2. LM13600/LM13700 in the feedback of a NE5532. I have a few of these as well and they are also still easy to find and cheap. I don't have a specific schematic.

3. THAT4301 - It looks pretty high quality and there is a specific design for ALC with this chip on the site. Besides, it's all in the chip. The downside is that it has been discontinued. It is still available but it is expensive - about 40-50 dollars per unit. I will need 2 for the stereo.

4. THAT2180 is also expensive and hard to find. About 14 euros a piece, for stereo I will need 2 pieces.

5. I also found 2 schematics in Elektor magazine that I found interesting. I'll show them too.
The special thing about them is that they use a combination of analog and digital techniques. The regulation is done by switching in small steps resistors that change the gain of an operational amplifier.

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Re: Audio Processor

Post by Krakatoa » Thu Nov 30, 2023 1:45 pm

In my opinion, your best bet (cost/complexity wise) is to try the schematic of the Broadcast Warehouse compressor-limiter, that used the LM13700. Increase the time constants and don't use the clipper. This way you will get it working very similar to a typical AGC.
If you want lower figures of noise and distortion by using a proper VCA (since OTAs are quite noisy and require careful trimming) you don't need to pay for premium THAT Corp. VCAs. There are clones of those from "cool audio" for half the price.
Even there is a quad VCA package inspired on the obsolete SSM2164 (altough the core is different tech. than the THAT2180 series) easy to use, with ok performance and for the same price as one unit of the 2180s.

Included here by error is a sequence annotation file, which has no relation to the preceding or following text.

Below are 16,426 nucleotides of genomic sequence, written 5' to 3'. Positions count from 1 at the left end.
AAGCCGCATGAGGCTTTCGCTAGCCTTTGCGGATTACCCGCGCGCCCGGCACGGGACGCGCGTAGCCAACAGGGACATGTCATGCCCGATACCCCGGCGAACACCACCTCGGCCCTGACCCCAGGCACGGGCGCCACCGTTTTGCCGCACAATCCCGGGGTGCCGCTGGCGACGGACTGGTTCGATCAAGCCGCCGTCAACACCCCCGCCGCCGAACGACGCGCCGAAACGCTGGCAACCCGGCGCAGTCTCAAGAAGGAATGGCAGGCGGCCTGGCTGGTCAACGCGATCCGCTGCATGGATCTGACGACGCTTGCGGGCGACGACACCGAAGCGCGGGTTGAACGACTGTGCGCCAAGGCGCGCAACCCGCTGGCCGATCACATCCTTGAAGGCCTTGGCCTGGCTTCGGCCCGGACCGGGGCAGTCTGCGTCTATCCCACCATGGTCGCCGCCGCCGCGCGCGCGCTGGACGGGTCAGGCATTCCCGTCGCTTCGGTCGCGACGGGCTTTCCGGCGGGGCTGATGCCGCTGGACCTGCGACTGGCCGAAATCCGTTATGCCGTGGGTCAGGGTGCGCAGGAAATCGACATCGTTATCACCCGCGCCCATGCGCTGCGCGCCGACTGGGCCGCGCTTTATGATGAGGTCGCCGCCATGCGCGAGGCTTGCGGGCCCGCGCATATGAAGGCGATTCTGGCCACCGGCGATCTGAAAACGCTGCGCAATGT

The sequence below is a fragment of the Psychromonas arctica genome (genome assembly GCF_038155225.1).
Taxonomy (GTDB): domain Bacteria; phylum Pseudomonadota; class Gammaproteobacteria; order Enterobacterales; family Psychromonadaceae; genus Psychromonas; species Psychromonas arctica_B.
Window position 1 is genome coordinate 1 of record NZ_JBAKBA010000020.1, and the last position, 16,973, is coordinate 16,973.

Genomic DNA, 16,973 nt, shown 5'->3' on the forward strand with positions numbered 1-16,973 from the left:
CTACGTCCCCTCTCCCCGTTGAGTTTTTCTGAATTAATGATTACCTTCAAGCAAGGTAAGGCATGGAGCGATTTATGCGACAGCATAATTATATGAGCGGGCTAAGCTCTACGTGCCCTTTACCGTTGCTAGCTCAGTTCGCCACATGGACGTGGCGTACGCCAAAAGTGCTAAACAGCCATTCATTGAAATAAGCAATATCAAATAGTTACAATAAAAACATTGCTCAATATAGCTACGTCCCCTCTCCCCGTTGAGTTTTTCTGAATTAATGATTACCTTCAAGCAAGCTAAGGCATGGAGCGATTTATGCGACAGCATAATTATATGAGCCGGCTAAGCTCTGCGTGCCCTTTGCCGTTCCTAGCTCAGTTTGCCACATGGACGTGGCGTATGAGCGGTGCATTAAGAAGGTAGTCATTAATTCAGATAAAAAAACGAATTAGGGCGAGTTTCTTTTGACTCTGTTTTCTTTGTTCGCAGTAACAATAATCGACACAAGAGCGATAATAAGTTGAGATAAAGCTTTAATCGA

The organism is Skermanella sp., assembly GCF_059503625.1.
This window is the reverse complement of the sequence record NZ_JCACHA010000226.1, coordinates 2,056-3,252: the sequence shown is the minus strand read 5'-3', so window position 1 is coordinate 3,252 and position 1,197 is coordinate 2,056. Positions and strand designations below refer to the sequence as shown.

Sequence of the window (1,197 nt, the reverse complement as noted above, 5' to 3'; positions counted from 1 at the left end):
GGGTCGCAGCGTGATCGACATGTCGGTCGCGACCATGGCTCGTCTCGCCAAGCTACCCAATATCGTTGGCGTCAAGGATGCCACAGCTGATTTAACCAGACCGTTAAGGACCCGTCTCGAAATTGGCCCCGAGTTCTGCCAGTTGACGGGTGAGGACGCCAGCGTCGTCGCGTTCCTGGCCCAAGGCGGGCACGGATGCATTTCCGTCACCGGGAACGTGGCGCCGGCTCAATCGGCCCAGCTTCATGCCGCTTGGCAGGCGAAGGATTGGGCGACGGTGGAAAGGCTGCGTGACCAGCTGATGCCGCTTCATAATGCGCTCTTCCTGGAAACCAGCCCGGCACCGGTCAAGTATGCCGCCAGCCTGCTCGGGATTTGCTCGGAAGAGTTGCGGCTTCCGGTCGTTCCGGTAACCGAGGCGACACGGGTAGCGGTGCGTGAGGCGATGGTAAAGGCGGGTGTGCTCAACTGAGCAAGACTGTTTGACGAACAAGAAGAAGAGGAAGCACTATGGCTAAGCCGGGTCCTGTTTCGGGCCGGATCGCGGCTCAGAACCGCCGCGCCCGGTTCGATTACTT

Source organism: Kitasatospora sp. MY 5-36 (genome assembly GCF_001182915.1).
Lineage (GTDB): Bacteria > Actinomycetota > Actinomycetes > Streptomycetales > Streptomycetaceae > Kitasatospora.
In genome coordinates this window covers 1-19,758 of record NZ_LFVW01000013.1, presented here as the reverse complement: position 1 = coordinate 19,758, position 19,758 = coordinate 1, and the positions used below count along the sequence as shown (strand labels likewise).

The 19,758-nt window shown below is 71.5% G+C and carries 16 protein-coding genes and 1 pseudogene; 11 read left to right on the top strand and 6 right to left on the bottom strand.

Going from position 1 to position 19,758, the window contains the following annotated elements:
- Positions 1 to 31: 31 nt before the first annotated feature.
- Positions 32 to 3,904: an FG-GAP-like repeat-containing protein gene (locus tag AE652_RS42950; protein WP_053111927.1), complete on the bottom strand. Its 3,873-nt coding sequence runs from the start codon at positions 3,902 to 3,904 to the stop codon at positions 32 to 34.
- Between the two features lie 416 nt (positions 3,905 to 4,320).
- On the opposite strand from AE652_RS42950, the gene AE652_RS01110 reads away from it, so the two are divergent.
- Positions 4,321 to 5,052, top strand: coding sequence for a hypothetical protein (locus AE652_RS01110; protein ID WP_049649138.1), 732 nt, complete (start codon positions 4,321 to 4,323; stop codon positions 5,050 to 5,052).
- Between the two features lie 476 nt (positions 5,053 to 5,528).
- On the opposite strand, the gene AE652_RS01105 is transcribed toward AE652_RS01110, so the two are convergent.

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Re: Audio Processor

Post by Albert H » Fri Dec 01, 2023 3:03 am

Cool Audio make a cheaper clone of the SSM2164, called the V2164. I bought a tube of them a couple of years ago - they're not the greatest, but they're acceptable. I used them in a quick split-band limiter I built for a station recently - I made it clear that it was a prototype! The performance was much better than I'd expected.
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Re: Audio Processor

Post by stax356 » Mon Dec 11, 2023 8:20 am

Thanks Krakatoa,
I was also thinking about the same Broadcast Warehouse scheme but as a limiter. I will try it with a larger time constant.
I'll play around with a few options. I ordered THAT4301 and while I wait for it to arrive I will experiment with NE570 and LM13700 because I have those chips.

Thanks Albert H,
An SSM2164 or V2164 with this quad VCA seems more suitable for a multiband limiter. I will probably try this option and choose the most suitable one.